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I'm confused as to why Total complains about a nonatomic expression here:

Total[myList] /. {myList -> {1,2}}
Total::normal: Nonatomic expression expected at position 1 in Total[myList]. >>


If it's important, here's the context in which I'm using it:

obj = someClass[myList -> {}, anotherList -> {1,2}];
calculateStuff[someClass[props___]] := (1 + Total[myList] * Mean[anotherList]) /. {props};
Total::normal: Nonatomic expression expected at position 1 in Total[myList]. >>

I can't find any discussion about using a rule to transform a symbol into a list like this. One of the examples in the ReplaceAll documentation makes it seem like this is okay. What am I missing here?

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Well, myList is an undefined symbol (which is atomic), you then apply Total on it. The latter expects a list and it complains about it and returns unevaluated. Only then is the replacement used, which results in Total[{1,2}] and the final result of three. You should have used Total[myList /. {myList -> {1,2}}] instead. This replaces myList before Total is executed. – Sjoerd C. de Vries Apr 9 '14 at 16:53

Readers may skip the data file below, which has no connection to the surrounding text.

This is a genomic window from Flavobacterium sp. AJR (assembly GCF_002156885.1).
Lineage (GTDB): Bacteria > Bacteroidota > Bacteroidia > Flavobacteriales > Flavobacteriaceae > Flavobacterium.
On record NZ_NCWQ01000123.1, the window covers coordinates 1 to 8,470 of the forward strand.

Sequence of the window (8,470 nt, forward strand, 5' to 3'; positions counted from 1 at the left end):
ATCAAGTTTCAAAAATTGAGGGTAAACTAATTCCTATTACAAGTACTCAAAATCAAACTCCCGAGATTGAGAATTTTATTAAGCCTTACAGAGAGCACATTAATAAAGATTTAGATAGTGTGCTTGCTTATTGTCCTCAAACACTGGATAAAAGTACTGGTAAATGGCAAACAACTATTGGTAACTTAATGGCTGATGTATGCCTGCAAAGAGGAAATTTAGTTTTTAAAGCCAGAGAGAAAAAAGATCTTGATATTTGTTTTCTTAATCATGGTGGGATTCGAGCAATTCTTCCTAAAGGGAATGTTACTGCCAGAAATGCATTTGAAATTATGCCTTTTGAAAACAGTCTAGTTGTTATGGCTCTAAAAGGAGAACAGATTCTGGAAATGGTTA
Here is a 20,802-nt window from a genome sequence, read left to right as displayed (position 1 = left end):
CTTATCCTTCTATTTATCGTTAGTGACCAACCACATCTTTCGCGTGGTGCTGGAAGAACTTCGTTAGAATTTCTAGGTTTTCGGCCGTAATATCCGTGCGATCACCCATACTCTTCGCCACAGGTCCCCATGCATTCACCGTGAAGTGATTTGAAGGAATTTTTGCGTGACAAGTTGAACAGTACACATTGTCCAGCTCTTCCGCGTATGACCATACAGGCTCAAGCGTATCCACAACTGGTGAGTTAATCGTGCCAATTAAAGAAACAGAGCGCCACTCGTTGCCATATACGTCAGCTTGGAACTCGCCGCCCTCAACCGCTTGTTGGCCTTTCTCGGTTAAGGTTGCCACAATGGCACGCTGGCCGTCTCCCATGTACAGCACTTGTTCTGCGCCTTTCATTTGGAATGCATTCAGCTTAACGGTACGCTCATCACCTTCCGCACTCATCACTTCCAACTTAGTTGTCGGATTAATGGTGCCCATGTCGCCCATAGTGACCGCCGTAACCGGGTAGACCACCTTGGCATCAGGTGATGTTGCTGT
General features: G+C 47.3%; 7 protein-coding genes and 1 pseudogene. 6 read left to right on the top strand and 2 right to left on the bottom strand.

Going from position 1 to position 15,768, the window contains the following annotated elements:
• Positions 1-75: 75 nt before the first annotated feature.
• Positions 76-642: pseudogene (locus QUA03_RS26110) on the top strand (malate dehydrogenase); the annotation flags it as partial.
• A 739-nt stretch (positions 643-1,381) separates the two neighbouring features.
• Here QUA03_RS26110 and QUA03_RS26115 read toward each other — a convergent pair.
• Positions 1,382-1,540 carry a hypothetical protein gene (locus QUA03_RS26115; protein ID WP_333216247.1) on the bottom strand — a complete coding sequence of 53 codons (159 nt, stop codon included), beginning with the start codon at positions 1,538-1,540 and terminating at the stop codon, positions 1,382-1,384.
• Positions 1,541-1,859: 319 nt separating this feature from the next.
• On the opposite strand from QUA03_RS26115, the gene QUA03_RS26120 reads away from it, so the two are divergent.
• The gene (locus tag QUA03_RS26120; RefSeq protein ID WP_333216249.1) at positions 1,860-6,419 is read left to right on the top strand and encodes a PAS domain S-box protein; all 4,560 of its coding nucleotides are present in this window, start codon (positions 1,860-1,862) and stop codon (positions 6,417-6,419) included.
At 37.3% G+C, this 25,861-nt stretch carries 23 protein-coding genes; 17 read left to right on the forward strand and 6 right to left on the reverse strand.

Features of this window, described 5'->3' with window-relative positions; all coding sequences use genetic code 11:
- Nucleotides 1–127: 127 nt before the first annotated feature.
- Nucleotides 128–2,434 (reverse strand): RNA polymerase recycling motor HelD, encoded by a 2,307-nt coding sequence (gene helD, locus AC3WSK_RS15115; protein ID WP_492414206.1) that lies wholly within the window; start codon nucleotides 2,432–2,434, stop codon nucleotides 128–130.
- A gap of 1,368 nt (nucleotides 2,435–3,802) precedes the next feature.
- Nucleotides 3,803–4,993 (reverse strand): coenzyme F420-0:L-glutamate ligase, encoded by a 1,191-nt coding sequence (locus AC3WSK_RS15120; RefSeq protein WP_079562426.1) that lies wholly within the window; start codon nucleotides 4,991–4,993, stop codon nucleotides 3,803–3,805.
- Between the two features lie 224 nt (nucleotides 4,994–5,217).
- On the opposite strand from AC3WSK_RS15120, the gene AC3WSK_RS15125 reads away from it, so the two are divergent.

@SjoerdC.deVries That's what I would use if I were only doing a single Total, my actual function is more complicated so I updated my example to be a little more precise. It would be convenient to only have to do the replacement once, is there no way around it? – patronics Apr 9 '14 at 17:36
up vote 4 down vote accepted

You have to forbid the evaluation of Total[myList] and Mean[anotherList] until you have actually replaced the arguments with the specific lists:

obj = someClass[myList -> {}, anotherList -> {1, 2}];
calculateStuff[someClass[props___]] := 
  Unevaluated[1 + Total[myList]*Mean[anotherList]] /. {props};

(* 1 *)
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